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2022 NFF State of the Nonprofit Sector Survey

June 8, 2022

NFF's 2022 State of the Nonprofit Sector Survey offers insights into the impact of the past two years, from the pandemic to events that activated calls for racial justice. Here's what leaders had to say about how their organizations have been faring and the investments they need to secure their long-term futures.

COVID-19 Survey Results

April 14, 2020

NFF conducted a brief survey of nonprofit leaders to help inform what funders and investors can do as we all look at how to respond to the COVID-19 crisis, and recover and build resilience afterward. Survey data and leaders' stories from the frontlines can be used to advocate for actions that will ensure nonprofits can continue to provide vital services that enrich the wellbeing, health, and safety of people across the United States.The survey was open from March 18-23, 2020; 465 respondents from all nonprofit sub-sectors and states shared their immediate and long-term needs to keep their doors open and keep serving clients.

Addressing Racially Biased Financial Analysis: Why Color-blind Financial Analysis Is Racially Biased, and What Funders Can Do About It.

October 25, 2019

Many social-sector funders that are committed to addressing racial equity don't understand how their own practices exacerbate injustice. Common approaches to evaluating a nonprofit's financial fitness – and "readiness" for a grant or loan – unwittingly reinforce divides; nonprofits that have money have an easier time getting more, and nonprofits that don't – and the communities that rely on them – lose out. This chart offers a look at what's wrong, and specific actions we can take to more accurately understand a nonprofit's strengths and opportunities.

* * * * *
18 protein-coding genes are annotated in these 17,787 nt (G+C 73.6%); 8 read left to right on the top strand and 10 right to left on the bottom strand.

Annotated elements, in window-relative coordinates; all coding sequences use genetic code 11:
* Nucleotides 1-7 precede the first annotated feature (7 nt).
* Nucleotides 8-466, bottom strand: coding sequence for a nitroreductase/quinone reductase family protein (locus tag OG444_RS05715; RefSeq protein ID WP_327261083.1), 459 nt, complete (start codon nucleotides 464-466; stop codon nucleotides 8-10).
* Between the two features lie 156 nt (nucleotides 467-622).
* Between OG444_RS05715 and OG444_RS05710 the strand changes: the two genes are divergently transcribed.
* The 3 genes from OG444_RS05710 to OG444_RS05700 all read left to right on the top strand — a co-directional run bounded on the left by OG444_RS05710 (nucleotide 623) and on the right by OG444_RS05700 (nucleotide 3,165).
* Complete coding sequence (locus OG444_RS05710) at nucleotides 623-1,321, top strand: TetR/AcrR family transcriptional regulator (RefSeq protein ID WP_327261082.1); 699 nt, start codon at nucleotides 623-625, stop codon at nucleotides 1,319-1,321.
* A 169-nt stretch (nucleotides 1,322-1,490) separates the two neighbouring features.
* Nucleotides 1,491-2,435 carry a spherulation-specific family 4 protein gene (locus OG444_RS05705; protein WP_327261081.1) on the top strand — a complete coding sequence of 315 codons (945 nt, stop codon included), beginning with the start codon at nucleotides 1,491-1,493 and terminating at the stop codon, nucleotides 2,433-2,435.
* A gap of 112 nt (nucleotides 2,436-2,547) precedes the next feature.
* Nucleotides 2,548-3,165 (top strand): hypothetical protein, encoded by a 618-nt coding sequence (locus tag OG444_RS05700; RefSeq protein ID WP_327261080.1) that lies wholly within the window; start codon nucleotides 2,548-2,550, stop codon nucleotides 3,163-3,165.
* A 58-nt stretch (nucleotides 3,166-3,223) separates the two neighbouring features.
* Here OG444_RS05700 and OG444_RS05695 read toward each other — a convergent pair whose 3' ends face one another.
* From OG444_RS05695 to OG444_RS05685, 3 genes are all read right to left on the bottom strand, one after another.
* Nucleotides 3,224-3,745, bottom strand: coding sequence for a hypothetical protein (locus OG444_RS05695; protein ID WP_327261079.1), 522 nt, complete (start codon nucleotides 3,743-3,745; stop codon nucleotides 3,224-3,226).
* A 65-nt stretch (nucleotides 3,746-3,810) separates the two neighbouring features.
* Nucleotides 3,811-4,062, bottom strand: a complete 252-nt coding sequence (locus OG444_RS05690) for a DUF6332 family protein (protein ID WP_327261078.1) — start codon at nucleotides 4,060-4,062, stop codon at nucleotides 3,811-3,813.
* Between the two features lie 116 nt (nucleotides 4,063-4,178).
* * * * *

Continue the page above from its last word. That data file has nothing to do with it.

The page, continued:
Human Services Organizations: Partnering for Better Community Health - Actionable Advice from the Healthy Outcomes Initiative

May 10, 2018

This report from the Healthy Outcomes Initiative explores how collaboration between human services organizations and health systems can help people and communities achieve better health outcomes. The Kresge-funded, multi-year project focused on social determinants of health such as economic stability, education, housing, safe neighborhoods and food access.

Pay for Success Scorecard: Lessons from the Vanguard of the Outcomes Movement

September 1, 2017

In 2014, The James Irvine Foundation and Nonprofit Finance Fund (NFF) announced the California Pay for Success Initiative (the CA PFS Initiative), a $5.6-million effort to support the exploration of PFS that resulted in the five projects launched or near launch and the development of many others in the Golden State. Pay for Success (PFS) is a contracting approach that drives financial resources toward social programs that deliver results by tying payment to achievement of measurable outcomes. As such, PFS is at the vanguard of a shift toward outcomes in the social sector, and California's experience mirrors the nation more broadly. Drawing from NFF's Pay for Success Scorecard, below are learnings and recommendations for how to accelerate social sector transformation.

Working Together Toward Better Health Outcomes

June 29, 2017